To promote and sustain a robust timebanking infrastructure which supports non-monetary transactions amongst individuals and organizations allowing a greater sum of the realized value of work to be retained and shared within local communities.
To make social infrastructure visible within our communities. Social infrastructure describes the invisible bonds and relationships which constitute a generative capital that can be accumulated and circulated through timebanking.
- To improve the quality of life of members by linking them to a high value citywide database of skills and human assets.
- To increase the accessibility of local skills pools to individuals, small businesses and community based organizations.
- To develop and sustain a complementary community currency which decreases financial pressure, reinforces the fabric of trust and creates new opportunities for engagement between stakeholders within communities.
- To develop a co-production pipeline which enables more agile delivery of human and social services by linking some recipients directly to services provided by members in their local communities.
Five Core Values
While time based exchange systems have existed as far back as the early 19th century, Edgar Cahn of Timebanks USA is most often credited with its late 20th century revitalization introducing such terms as “time dollar”, “time bank” and “time credit” into our parlance with his 1992 text, “Time Dollars”.
He later went on to define four core values of co-production in his 2000 publication, “No More Throw-Away People” to which he later added a fifth value. These values now form the ethical foundation of timebanks throughout the world.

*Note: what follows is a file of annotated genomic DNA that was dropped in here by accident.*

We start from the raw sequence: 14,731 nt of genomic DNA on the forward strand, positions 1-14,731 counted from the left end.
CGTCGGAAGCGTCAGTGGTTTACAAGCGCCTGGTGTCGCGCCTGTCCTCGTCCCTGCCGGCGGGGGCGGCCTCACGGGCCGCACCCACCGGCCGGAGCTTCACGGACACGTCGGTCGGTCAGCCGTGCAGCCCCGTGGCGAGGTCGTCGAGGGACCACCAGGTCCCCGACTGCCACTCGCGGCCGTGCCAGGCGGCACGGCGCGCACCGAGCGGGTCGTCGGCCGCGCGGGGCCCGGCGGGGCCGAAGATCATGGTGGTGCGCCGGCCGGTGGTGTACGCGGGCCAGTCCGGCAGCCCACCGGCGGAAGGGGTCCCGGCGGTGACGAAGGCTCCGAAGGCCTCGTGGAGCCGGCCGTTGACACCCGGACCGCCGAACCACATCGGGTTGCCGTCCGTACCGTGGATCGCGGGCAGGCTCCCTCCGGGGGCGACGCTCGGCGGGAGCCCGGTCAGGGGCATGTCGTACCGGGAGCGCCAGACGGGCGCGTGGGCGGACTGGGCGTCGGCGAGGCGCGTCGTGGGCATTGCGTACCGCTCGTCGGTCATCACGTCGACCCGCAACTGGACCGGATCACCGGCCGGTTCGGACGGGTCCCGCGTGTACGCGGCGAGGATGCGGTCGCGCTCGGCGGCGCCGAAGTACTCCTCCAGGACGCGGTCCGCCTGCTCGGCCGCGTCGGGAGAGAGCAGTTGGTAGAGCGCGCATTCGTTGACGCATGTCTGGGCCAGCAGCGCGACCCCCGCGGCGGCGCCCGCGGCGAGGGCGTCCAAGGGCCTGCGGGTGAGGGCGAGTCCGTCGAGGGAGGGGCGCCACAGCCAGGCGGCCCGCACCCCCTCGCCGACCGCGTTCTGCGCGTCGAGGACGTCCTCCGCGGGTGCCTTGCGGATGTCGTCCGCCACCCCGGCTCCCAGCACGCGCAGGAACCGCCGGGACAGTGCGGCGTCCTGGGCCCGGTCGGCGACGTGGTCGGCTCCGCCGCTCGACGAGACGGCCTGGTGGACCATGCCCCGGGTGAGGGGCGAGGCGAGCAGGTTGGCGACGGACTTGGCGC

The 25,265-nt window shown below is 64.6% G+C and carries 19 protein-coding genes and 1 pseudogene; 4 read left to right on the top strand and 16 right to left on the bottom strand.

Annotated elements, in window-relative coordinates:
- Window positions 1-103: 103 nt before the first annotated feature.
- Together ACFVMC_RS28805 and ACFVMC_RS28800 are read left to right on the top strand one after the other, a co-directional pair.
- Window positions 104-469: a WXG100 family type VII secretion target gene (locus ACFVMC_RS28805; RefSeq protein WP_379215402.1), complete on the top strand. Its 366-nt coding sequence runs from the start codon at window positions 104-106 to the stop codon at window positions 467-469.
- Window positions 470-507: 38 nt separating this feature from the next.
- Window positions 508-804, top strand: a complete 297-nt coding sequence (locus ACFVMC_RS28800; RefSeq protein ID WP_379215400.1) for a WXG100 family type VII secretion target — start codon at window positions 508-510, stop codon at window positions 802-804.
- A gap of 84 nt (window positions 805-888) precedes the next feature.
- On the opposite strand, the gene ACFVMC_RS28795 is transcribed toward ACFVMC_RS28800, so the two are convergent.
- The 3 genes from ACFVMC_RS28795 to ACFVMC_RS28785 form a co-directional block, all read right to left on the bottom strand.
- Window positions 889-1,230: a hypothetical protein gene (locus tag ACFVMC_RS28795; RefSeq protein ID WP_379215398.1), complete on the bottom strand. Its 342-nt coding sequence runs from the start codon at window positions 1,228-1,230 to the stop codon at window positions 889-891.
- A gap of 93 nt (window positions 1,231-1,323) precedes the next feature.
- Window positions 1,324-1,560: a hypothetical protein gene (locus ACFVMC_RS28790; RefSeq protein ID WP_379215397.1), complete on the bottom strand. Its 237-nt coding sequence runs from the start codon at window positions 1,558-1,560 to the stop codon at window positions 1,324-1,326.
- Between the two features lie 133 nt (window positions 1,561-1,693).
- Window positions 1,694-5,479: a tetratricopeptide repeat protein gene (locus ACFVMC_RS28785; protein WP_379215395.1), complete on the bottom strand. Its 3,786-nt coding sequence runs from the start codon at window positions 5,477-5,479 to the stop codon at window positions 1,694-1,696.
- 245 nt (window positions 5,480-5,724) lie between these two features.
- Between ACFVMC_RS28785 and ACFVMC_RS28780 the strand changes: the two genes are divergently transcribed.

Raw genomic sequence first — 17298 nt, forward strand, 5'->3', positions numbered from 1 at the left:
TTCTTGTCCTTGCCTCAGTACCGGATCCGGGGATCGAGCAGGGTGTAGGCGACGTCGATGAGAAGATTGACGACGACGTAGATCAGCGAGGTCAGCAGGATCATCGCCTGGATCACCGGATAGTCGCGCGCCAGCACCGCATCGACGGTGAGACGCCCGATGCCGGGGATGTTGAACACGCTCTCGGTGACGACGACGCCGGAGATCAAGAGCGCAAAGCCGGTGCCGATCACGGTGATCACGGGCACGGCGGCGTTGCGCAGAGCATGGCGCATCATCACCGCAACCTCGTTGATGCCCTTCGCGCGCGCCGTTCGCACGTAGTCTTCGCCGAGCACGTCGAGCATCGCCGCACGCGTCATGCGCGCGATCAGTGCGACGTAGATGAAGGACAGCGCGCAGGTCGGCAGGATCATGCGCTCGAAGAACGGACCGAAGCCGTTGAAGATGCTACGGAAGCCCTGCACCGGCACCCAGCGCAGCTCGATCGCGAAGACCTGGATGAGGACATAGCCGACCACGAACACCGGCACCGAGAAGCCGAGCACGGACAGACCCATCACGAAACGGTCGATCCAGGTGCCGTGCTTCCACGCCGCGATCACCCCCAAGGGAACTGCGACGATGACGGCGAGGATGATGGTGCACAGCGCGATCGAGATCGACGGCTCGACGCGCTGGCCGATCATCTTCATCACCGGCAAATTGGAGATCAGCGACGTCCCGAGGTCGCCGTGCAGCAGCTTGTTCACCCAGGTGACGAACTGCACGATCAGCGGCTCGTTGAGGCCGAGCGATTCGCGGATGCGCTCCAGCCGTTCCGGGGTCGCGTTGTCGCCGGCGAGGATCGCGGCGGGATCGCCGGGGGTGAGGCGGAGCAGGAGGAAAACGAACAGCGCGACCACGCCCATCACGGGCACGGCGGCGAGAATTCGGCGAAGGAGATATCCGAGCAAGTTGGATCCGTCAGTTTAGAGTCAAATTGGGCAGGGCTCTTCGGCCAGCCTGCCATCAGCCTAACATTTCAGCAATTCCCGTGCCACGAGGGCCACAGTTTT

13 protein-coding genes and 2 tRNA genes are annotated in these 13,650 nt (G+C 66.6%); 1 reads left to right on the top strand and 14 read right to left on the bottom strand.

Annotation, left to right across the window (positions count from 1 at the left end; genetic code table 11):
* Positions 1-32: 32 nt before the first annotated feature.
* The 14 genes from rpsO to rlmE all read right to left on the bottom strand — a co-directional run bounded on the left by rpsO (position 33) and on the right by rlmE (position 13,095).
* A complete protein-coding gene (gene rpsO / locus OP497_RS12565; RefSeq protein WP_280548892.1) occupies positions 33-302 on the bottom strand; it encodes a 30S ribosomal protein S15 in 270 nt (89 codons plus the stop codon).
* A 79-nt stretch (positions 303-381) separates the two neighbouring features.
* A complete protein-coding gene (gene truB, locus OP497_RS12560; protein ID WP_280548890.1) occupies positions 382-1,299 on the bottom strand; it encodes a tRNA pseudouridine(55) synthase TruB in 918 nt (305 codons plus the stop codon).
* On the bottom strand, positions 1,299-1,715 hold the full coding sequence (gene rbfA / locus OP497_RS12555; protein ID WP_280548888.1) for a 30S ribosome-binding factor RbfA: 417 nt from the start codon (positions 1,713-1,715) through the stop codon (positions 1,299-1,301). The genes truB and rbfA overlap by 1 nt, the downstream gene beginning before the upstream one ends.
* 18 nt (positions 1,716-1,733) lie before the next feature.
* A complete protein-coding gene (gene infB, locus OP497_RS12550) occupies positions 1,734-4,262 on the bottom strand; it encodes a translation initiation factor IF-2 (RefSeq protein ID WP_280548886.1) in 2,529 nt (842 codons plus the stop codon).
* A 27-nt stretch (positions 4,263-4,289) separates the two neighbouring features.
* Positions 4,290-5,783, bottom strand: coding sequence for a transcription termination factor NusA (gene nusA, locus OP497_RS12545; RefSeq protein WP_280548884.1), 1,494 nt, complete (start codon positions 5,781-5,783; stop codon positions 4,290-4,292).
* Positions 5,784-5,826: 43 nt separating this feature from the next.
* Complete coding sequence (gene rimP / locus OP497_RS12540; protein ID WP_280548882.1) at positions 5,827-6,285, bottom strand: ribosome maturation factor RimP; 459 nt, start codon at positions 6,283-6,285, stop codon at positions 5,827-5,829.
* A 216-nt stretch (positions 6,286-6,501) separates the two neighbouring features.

Every person is an asset. Everyone has something of value to share with another member of their community. Every person has a contribution which they can make towards making their community a more resilient, trusting and healthy environment. We approach timebanking from this asset based perspective because it allows us to meet the whole person in our interactions.
Some work is beyond a market price. The market economy has placed a premium on specific types of work and undervalued others. Money is not is not attracted to work which restores families, improves communities, engages democracy or shifts our society towards more socially just outcomes. Timebanking is designed to be a system which allows a community to develop a local economy centered in its own values and assign value to the things it deems significant or impactful.
Giving works better when there is a mutual contribution and benefit to the exchange. The benefit may not be immediately reciprocated to the giver as in a barter transaction, but redounds to the whole community when a previous recipient now has an opportunity to become a giver. In timebanking, we pay our gratitude forward rather than paying it back. Through reciprocity, we shift from being volunteers offering unilateral acts of charity to stakeholders in community acknowledging that our fates are intertwined with those we are helping.
We need each other. Vibrant communities are built on the foundation of deeply rooted social networks. Networks are stronger than individual citizens. We can access this collective strength by pooling our unique skills and intangible assets in a space where members of our local communities may engage with them more readily. Through timebanking, we can reestablish a social infrastructure grounded in mutual support, strength and trust which becomes a social safety net scaleable enough to bridge the gaps in each of our communities.
Every person matters. In the construction of just, democratic and community oriented spaces, we strive to honor this value of respect by being thoughtful, sympathetic and reflective in how we deal with one another. I am not who I was yesterday and I may not be who I am now tomorrow. We respect the journey that each member of our community must take and commit to build a supportive social infrastructure around each member to aid them in their journey.